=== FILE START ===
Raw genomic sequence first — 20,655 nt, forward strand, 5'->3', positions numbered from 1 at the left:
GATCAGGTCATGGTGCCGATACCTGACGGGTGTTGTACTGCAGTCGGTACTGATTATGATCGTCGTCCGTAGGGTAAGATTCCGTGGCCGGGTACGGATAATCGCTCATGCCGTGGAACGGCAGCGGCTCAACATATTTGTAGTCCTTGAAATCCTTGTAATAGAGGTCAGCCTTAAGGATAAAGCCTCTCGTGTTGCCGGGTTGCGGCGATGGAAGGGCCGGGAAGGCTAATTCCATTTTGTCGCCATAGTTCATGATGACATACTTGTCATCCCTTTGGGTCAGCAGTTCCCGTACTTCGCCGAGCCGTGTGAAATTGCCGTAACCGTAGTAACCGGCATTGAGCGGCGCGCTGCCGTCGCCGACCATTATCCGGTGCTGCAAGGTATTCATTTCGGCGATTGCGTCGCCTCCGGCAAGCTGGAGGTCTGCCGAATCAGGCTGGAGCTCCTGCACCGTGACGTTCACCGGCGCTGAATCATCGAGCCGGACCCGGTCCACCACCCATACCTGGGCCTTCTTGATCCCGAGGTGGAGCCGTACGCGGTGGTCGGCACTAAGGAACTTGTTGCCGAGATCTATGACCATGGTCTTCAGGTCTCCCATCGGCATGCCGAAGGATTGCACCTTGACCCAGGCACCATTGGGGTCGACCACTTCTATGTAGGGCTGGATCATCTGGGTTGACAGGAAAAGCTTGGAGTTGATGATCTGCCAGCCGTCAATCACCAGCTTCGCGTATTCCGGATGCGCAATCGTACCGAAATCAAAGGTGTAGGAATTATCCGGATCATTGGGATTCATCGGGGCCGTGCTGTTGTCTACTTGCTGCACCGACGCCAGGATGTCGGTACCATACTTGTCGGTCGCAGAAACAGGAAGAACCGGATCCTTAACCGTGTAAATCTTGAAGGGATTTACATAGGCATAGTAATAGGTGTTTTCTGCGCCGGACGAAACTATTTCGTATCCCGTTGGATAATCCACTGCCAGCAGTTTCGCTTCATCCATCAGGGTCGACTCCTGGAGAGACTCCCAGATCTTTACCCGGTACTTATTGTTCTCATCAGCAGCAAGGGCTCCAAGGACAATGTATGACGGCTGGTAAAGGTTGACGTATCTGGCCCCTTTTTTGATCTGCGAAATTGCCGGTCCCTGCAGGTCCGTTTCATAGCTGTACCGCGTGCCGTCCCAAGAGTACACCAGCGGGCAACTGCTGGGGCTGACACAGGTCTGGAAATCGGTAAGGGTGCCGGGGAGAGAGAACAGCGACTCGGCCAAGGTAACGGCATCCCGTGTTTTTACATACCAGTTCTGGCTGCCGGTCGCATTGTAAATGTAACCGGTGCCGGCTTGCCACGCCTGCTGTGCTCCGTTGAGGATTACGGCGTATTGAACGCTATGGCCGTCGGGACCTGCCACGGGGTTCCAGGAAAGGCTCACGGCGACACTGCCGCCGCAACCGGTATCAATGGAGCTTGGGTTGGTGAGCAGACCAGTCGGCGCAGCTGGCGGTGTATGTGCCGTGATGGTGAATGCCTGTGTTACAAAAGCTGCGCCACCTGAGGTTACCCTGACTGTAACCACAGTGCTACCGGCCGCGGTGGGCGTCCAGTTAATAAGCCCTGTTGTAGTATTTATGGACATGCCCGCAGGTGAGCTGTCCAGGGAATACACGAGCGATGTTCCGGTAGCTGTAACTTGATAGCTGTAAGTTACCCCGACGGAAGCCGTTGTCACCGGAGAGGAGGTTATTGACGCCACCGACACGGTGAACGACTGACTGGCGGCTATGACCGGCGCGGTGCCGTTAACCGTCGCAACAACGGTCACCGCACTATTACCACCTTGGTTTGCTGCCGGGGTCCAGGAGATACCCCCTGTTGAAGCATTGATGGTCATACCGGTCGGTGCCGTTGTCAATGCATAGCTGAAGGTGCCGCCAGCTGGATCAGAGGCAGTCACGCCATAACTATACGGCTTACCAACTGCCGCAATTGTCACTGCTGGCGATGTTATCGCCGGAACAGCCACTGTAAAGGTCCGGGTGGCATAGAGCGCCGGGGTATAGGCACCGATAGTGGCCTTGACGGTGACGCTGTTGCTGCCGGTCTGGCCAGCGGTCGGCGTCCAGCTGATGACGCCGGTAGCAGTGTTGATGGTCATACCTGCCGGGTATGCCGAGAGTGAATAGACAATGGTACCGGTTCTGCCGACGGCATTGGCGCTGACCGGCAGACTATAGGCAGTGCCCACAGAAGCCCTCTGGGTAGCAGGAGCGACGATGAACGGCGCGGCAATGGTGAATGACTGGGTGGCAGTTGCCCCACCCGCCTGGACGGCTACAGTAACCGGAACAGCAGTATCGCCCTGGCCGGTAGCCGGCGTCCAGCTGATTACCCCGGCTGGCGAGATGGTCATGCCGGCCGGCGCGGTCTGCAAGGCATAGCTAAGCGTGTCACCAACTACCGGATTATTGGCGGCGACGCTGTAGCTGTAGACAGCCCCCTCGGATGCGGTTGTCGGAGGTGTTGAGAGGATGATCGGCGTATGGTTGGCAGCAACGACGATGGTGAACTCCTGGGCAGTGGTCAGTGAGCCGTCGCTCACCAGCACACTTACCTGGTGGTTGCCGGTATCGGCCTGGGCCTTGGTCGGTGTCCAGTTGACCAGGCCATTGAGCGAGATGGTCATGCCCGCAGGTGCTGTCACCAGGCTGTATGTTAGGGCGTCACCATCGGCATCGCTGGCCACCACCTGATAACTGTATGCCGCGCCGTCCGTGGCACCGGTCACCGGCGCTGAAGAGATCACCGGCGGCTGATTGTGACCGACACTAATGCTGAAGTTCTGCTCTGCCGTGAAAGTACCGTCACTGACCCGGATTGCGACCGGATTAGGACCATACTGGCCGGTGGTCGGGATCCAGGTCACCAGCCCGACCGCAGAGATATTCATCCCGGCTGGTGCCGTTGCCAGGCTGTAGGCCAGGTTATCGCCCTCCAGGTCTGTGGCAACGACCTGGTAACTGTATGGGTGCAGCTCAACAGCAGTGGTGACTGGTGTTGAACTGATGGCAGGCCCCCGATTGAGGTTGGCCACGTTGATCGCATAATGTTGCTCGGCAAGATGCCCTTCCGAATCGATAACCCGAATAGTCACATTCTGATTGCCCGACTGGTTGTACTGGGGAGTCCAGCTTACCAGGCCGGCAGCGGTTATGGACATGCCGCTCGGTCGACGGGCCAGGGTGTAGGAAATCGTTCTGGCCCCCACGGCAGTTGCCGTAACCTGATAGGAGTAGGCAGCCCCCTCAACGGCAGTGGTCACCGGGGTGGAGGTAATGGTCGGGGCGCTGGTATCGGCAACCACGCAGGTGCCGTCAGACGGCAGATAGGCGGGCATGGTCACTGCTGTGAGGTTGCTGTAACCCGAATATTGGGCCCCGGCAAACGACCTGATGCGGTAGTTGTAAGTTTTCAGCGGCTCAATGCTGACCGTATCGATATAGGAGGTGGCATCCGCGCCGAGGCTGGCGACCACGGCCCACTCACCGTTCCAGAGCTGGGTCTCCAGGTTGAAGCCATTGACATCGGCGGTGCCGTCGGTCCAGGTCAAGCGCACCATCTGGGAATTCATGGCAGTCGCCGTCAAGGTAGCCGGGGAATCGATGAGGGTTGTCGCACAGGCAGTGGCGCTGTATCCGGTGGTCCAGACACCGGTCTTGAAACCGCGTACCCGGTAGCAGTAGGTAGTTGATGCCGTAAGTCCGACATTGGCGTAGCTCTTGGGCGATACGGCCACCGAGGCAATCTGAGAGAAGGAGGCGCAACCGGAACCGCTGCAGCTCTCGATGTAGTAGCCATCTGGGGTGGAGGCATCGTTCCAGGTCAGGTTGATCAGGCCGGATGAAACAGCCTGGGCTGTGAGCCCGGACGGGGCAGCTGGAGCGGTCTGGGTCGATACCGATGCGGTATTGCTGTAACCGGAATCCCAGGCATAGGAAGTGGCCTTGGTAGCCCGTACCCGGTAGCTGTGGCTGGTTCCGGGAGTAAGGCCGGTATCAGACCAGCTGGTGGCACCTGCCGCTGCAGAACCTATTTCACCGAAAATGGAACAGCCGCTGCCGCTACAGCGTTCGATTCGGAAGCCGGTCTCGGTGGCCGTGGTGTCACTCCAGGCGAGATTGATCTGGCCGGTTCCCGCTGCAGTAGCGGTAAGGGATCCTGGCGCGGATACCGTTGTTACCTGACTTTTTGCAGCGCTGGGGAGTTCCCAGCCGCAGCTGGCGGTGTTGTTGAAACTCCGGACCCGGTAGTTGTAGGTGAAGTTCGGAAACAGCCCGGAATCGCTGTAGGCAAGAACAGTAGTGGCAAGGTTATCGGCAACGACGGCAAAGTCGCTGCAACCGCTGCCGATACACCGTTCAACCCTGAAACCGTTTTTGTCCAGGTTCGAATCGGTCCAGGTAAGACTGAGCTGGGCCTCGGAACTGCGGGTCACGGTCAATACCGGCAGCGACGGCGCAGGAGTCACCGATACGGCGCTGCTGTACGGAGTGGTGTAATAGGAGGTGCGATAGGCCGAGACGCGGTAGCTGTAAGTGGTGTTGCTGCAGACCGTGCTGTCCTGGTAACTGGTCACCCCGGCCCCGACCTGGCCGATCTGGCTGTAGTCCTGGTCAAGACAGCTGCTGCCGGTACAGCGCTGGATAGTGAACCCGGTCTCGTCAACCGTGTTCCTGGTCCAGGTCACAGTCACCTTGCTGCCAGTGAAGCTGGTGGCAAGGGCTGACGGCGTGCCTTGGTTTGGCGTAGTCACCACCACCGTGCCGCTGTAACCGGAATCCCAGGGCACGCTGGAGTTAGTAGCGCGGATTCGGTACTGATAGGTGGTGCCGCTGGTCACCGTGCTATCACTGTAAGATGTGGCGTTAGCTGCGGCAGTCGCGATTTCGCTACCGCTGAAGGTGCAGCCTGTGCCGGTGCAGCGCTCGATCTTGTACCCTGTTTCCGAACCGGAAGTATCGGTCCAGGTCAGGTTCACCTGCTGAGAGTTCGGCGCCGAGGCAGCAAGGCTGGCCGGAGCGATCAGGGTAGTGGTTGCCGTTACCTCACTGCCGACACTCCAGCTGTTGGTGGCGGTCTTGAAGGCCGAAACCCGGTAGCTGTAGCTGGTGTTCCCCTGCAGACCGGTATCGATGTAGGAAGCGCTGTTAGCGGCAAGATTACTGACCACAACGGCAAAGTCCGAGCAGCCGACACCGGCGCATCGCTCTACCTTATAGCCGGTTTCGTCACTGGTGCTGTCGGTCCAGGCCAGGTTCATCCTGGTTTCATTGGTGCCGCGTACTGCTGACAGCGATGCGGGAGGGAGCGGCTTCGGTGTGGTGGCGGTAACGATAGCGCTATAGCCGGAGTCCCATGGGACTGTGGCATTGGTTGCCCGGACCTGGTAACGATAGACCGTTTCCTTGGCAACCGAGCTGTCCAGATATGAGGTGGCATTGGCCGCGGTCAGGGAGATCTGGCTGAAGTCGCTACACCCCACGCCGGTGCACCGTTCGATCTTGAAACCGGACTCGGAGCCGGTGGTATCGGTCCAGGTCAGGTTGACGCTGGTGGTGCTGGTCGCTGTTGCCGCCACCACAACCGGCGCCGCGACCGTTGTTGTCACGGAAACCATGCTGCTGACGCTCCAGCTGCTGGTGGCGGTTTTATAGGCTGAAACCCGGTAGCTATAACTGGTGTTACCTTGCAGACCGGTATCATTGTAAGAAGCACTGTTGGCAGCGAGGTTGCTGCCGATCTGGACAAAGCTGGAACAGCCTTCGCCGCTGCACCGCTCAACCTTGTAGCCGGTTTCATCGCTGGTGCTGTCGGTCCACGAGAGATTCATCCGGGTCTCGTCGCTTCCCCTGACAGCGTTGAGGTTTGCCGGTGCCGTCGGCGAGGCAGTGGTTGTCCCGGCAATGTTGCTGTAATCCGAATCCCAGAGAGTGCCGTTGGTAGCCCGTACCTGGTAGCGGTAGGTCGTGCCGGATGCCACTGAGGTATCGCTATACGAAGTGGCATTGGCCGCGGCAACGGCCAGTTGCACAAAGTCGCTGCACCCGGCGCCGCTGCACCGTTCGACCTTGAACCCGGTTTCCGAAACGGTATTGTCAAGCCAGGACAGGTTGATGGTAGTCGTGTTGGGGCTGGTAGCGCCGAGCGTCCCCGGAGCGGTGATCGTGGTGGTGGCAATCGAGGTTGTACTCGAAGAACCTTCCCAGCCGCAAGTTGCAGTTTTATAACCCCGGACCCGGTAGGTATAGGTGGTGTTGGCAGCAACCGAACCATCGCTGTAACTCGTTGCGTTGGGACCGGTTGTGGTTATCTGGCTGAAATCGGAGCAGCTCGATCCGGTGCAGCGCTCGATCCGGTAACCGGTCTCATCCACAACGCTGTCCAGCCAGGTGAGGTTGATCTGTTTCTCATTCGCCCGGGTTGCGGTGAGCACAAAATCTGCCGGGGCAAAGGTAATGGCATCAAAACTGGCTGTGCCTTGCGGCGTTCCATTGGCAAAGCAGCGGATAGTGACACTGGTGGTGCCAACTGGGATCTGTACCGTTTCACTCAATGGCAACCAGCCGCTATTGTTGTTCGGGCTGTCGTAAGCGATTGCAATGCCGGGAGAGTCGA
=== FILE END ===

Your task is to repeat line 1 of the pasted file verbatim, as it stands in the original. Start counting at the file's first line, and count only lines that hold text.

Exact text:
Raw genomic sequence first — 20,655 nt, forward strand, 5'->3', positions numbered from 1 at the left: